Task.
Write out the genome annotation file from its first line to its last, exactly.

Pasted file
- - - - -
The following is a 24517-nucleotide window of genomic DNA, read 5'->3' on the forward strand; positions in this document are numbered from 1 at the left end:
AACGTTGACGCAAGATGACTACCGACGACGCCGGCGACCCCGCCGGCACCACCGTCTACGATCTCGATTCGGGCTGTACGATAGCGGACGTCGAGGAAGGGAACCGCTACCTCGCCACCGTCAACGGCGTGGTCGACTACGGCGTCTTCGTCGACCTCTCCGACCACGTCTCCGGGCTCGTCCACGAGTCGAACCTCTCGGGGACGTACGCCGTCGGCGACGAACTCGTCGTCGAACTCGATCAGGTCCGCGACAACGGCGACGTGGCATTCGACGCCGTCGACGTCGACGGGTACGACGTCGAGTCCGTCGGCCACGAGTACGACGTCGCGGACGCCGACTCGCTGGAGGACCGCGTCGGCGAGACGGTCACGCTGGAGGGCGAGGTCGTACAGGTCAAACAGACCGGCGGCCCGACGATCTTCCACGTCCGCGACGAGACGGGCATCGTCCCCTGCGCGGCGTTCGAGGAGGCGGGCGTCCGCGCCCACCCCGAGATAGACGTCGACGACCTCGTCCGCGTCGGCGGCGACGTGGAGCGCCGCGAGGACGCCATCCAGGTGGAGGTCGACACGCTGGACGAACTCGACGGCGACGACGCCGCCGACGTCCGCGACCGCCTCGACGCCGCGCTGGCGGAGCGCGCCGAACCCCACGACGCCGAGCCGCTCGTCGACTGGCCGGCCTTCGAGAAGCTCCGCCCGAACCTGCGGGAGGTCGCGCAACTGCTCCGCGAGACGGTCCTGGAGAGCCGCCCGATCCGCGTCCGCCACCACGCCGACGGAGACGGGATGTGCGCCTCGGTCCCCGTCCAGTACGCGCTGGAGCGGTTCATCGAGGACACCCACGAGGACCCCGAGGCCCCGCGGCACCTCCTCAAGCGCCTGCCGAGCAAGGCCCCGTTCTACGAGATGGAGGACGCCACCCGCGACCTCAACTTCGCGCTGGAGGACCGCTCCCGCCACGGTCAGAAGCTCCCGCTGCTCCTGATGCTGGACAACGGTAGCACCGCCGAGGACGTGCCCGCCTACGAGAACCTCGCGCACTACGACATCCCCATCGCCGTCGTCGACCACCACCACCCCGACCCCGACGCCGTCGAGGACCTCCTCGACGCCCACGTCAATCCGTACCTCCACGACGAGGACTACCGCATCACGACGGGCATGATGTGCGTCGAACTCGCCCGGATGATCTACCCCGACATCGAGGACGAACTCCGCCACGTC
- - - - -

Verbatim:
The following is a 24517-nucleotide window of genomic DNA, read 5'->3' on the forward strand; positions in this document are numbered from 1 at the left end:
AACGTTGACGCAAGATGACTACCGACGACGCCGGCGACCCCGCCGGCACCACCGTCTACGATCTCGATTCGGGCTGTACGATAGCGGACGTCGAGGAAGGGAACCGCTACCTCGCCACCGTCAACGGCGTGGTCGACTACGGCGTCTTCGTCGACCTCTCCGACCACGTCTCCGGGCTCGTCCACGAGTCGAACCTCTCGGGGACGTACGCCGTCGGCGACGAACTCGTCGTCGAACTCGATCAGGTCCGCGACAACGGCGACGTGGCATTCGACGCCGTCGACGTCGACGGGTACGACGTCGAGTCCGTCGGCCACGAGTACGACGTCGCGGACGCCGACTCGCTGGAGGACCGCGTCGGCGAGACGGTCACGCTGGAGGGCGAGGTCGTACAGGTCAAACAGACCGGCGGCCCGACGATCTTCCACGTCCGCGACGAGACGGGCATCGTCCCCTGCGCGGCGTTCGAGGAGGCGGGCGTCCGCGCCCACCCCGAGATAGACGTCGACGACCTCGTCCGCGTCGGCGGCGACGTGGAGCGCCGCGAGGACGCCATCCAGGTGGAGGTCGACACGCTGGACGAACTCGACGGCGACGACGCCGCCGACGTCCGCGACCGCCTCGACGCCGCGCTGGCGGAGCGCGCCGAACCCCACGACGCCGAGCCGCTCGTCGACTGGCCGGCCTTCGAGAAGCTCCGCCCGAACCTGCGGGAGGTCGCGCAACTGCTCCGCGAGACGGTCCTGGAGAGCCGCCCGATCCGCGTCCGCCACCACGCCGACGGAGACGGGATGTGCGCCTCGGTCCCCGTCCAGTACGCGCTGGAGCGGTTCATCGAGGACACCCACGAGGACCCCGAGGCCCCGCGGCACCTCCTCAAGCGCCTGCCGAGCAAGGCCCCGTTCTACGAGATGGAGGACGCCACCCGCGACCTCAACTTCGCGCTGGAGGACCGCTCCCGCCACGGTCAGAAGCTCCCGCTGCTCCTGATGCTGGACAACGGTAGCACCGCCGAGGACGTGCCCGCCTACGAGAACCTCGCGCACTACGACATCCCCATCGCCGTCGTCGACCACCACCACCCCGACCCCGACGCCGTCGAGGACCTCCTCGACGCCCACGTCAATCCGTACCTCCACGACGAGGACTACCGCATCACGACGGGCATGATGTGCGTCGAACTCGCCCGGATGATCTACCCCGACATCGAGGACGAACTCCGCCACGTC